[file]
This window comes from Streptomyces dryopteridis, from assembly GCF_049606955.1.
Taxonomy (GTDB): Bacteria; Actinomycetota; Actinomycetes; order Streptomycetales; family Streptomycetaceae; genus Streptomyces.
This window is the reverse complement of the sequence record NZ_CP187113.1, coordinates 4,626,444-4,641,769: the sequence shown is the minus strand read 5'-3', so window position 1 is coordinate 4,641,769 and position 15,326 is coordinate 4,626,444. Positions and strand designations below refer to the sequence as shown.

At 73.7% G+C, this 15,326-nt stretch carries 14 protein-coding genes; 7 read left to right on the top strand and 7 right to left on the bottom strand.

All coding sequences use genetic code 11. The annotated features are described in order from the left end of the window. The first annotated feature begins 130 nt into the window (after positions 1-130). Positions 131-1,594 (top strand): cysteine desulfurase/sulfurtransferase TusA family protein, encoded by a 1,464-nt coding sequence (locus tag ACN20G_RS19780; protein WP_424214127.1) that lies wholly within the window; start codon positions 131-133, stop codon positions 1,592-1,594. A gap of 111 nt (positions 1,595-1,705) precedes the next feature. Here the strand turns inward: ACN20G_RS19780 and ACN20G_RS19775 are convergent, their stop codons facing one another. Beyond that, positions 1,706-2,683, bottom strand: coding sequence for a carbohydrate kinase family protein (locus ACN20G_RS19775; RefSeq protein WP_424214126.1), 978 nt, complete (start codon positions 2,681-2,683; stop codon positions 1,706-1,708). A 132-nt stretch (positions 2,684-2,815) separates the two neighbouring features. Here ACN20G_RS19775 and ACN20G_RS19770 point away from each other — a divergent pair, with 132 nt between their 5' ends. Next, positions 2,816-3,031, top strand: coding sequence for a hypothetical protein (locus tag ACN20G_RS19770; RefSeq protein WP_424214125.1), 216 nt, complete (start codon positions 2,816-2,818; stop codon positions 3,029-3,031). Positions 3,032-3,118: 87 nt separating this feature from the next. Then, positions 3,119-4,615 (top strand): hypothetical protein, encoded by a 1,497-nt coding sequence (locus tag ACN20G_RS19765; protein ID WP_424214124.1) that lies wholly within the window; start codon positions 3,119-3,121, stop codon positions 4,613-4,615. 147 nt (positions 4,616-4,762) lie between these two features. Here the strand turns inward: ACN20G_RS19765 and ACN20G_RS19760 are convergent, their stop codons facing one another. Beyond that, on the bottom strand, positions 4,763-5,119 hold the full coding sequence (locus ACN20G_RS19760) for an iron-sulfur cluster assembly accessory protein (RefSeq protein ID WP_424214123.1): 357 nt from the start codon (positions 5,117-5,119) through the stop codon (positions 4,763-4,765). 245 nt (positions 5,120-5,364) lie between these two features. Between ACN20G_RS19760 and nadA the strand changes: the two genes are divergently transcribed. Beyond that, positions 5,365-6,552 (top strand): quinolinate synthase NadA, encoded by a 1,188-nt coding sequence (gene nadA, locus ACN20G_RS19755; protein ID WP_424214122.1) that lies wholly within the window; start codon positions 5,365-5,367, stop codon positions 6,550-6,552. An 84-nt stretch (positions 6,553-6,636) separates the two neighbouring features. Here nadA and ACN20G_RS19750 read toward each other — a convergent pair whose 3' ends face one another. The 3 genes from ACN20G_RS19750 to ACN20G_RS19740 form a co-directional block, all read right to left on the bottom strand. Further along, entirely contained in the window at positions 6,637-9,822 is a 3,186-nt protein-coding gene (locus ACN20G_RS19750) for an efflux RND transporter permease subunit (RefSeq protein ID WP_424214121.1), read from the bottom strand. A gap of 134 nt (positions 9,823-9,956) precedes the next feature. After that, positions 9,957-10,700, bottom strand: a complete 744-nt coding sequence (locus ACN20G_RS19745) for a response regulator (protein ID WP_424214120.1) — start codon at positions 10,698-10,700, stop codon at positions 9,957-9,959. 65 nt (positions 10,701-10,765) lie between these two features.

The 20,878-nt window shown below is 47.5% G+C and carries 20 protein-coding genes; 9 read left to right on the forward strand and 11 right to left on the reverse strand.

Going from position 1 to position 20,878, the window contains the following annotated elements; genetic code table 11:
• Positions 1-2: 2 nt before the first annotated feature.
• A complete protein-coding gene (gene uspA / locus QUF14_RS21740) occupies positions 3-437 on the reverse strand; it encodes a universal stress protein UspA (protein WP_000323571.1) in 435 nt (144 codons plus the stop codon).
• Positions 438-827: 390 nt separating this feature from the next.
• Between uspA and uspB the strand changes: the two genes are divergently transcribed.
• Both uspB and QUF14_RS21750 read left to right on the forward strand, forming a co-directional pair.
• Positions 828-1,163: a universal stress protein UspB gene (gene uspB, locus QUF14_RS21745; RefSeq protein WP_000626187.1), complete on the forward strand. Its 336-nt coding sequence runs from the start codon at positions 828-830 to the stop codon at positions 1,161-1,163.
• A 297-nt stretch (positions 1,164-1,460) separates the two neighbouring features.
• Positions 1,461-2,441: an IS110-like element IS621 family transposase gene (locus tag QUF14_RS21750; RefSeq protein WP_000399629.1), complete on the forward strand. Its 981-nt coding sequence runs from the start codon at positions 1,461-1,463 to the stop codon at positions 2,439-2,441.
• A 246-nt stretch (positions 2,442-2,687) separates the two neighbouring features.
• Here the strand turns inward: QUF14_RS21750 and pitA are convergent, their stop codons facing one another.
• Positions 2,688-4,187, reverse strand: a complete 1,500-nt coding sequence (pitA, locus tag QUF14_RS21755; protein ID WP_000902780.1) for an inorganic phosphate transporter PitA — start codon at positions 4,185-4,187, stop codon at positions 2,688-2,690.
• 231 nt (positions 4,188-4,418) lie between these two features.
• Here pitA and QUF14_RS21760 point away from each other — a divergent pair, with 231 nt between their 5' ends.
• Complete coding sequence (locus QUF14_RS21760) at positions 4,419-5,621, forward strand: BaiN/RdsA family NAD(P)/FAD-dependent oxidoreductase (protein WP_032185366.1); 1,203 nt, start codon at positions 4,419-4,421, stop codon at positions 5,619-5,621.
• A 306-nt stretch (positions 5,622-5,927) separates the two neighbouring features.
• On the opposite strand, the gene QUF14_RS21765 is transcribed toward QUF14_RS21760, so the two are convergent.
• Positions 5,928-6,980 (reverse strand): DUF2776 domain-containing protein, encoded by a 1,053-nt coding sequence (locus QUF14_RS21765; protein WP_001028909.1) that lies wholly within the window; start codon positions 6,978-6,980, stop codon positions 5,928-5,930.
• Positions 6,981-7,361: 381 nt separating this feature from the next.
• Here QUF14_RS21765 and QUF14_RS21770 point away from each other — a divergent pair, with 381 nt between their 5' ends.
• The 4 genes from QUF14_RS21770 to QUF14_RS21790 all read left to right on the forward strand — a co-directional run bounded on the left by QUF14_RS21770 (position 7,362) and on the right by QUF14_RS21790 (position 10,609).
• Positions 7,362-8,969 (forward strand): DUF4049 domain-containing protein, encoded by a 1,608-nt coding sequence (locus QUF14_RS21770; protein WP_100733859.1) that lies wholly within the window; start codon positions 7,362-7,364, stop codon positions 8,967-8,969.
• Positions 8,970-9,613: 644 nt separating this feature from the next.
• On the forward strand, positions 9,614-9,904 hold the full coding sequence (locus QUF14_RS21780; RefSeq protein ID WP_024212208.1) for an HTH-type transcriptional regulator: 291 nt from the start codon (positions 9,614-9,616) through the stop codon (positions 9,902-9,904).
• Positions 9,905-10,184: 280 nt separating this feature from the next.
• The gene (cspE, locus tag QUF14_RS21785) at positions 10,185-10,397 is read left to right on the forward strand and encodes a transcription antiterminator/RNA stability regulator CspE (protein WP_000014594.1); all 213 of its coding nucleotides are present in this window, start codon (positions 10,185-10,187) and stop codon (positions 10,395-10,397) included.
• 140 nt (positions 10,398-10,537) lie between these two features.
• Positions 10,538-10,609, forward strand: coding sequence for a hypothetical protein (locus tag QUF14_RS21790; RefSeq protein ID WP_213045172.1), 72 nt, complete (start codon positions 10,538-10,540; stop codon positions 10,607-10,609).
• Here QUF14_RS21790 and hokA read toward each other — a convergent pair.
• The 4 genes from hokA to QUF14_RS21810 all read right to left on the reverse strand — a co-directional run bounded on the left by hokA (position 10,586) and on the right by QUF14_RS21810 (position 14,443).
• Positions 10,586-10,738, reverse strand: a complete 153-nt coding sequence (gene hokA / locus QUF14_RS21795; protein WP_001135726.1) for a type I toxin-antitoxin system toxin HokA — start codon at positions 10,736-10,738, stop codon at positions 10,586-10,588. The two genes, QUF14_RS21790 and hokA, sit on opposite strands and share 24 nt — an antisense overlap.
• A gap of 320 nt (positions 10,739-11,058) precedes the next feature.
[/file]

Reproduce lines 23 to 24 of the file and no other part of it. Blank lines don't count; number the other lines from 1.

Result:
• On the opposite strand, the gene QUF14_RS21765 is transcribed toward QUF14_RS21760, so the two are convergent.
• Positions 5,928-6,980 (reverse strand): DUF2776 domain-containing protein, encoded by a 1,053-nt coding sequence (locus QUF14_RS21765; protein WP_001028909.1) that lies wholly within the window; start codon positions 6,978-6,980, stop codon positions 5,928-5,930.